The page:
The Challenge with Clinically Accurate and Usable Content

A clinician I work with recently synopsized our work writing clinical content brilliantly: “If the content isn’t accurate, it’s harmful. But if it’s not usable content, who cares?”

This is at the heart of content strategy for healthcare. “Acute Myocardial Infarcions may lead to impairment in diastolic and systolic function” is clinically accurate, but hard to understand. “Eating fatty foods will give you a heart attack” is easy to read, but not accurate. The best language will consider both clinical accuracy and readability.

Making clinical content both accurate and usable is a widespread problem. Most recently, we’re seeing it in the American Medical Association. The AMA’s new publication, “Advancing Health Equity: A Guide to Language, Narrative and Concepts”, tells providers to use more accurate and equity-focused words. But if the equity-focused words aren’t understandable, then who cares?

The AMA’s new guidelines for clinical (and equitable) accuracy

In one example showcased in The Atlantic, CDC Director Rochelle Walensky said “We know that vaccination helps to decrease community transmission and protect those who are most vulnerable.” Under the new guidelines, she might say “We know that vaccination helps to decrease community transmission and protect those who are most oppressed.”

The key word that The Atlantic pulled out is “vulnerable.” Since people are not on their own vulnerable (but rather, made vulnerable through oppression), it is more accurate to use the new language. But when it comes to medical language, the two aren’t the same. Vulnerability can come from oppression – but it can also come from genetics or age or illness.

Context matters

True content strategy is about more than the words. On top of thinking about accuracy and readability, a health content strategist needs to consider if the content is appropriate for where reader’s physical and emotional context. Walensky was trying to explain why vaccines are good. A word like “vulnerable” helps people to think about protection, and vaccines give protection.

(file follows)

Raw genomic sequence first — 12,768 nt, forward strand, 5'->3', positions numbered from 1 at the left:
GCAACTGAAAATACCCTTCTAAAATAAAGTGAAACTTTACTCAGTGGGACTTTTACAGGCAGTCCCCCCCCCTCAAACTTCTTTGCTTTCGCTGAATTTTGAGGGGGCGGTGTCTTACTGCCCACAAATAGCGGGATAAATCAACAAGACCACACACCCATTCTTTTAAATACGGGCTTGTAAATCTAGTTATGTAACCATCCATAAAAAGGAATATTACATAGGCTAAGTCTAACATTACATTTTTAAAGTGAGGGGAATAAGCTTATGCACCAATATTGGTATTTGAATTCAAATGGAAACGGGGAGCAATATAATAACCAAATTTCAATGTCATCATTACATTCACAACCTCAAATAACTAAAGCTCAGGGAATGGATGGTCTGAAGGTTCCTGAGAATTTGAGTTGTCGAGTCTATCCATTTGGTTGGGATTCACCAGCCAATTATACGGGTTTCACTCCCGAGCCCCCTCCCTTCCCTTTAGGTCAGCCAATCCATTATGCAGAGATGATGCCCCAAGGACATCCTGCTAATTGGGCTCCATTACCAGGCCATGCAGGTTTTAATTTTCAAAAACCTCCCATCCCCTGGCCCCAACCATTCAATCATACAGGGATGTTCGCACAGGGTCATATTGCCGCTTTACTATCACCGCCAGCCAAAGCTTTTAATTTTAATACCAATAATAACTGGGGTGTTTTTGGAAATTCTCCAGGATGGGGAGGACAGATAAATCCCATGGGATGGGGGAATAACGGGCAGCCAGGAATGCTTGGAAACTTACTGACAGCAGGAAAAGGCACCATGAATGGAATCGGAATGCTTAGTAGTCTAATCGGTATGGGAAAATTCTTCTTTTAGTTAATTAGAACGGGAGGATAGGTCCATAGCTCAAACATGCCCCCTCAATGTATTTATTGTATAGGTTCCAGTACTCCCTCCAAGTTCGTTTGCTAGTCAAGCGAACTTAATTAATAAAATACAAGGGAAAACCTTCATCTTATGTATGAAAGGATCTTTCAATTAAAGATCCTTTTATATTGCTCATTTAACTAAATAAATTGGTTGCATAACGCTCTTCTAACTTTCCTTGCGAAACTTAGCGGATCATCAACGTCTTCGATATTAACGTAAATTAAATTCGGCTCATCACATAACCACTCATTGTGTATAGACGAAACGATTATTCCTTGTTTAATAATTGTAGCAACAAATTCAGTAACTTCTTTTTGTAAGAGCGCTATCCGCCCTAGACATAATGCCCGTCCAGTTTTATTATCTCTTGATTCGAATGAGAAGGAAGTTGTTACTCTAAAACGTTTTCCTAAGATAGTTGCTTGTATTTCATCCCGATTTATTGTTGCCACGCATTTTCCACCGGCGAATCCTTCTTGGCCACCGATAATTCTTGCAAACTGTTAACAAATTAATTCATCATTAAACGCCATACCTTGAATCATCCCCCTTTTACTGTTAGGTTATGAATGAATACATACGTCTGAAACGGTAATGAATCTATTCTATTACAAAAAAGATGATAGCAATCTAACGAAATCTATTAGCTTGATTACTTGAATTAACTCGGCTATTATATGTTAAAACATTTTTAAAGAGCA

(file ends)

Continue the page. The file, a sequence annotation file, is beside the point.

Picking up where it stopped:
Context is also relevant when we think about where and why people talk to their providers. As Matthew Yglesias says in Slow Boring, “

[Alex] Tabarrok‘s critique is that “politicizing medicine is dangerous,” while [Conor] Friedersdorf similarly says, “It’s already hard enough to get my conservative grandfather to heed his doctors about how best to care for a bad back worn down from decades in construction” and worries about the impact of medical professionals coming across as alienating leftists.

Matthew Yglesias, Slow Boring

While I disagree that equality is political, I do understand that specific phrases come across as political. There’s no question that “Low-income people have the highest level of coronary artery disease in the United States” puts the focus on the level of CAD. But “People underpaid and forced into poverty as a result of banking policies, real estate developers gentrifying neighborhoods, and corporations weakening the power of labor movements, among others, have the highest level of coronary artery disease in the United States” starts a conversation about public policy.

Public policy discussions are immensely important. We need more of them in government, at the AMA, and in hospital board rooms. But as a content strategist, it’s important to know your audience. Do you know what audience doesn’t need a public policy discussion? A patient with CAD.

If it’s not usable content, who cares?

There’s a healthy tension between readability and accuracy. It’s our job as content strategists in healthcare to navigate that tension and find a middle ground. Even more challenging, there’s no one right answer. In the middle ground there will be disagreements. A good content strategy results in easier conversations, but copy and its constant updates will require constant conversations.

While obviously I feel the AMA and other public health groups could use more content strategy, I have a larger concern. The new guidelines are actively harming their ability to provide useful, actionable information. Perhaps with effort we can shift these guidelines. We need providers to use words that help reinforce equitable healthcare, but we also need them to use words that help their patients understand their health and take action.

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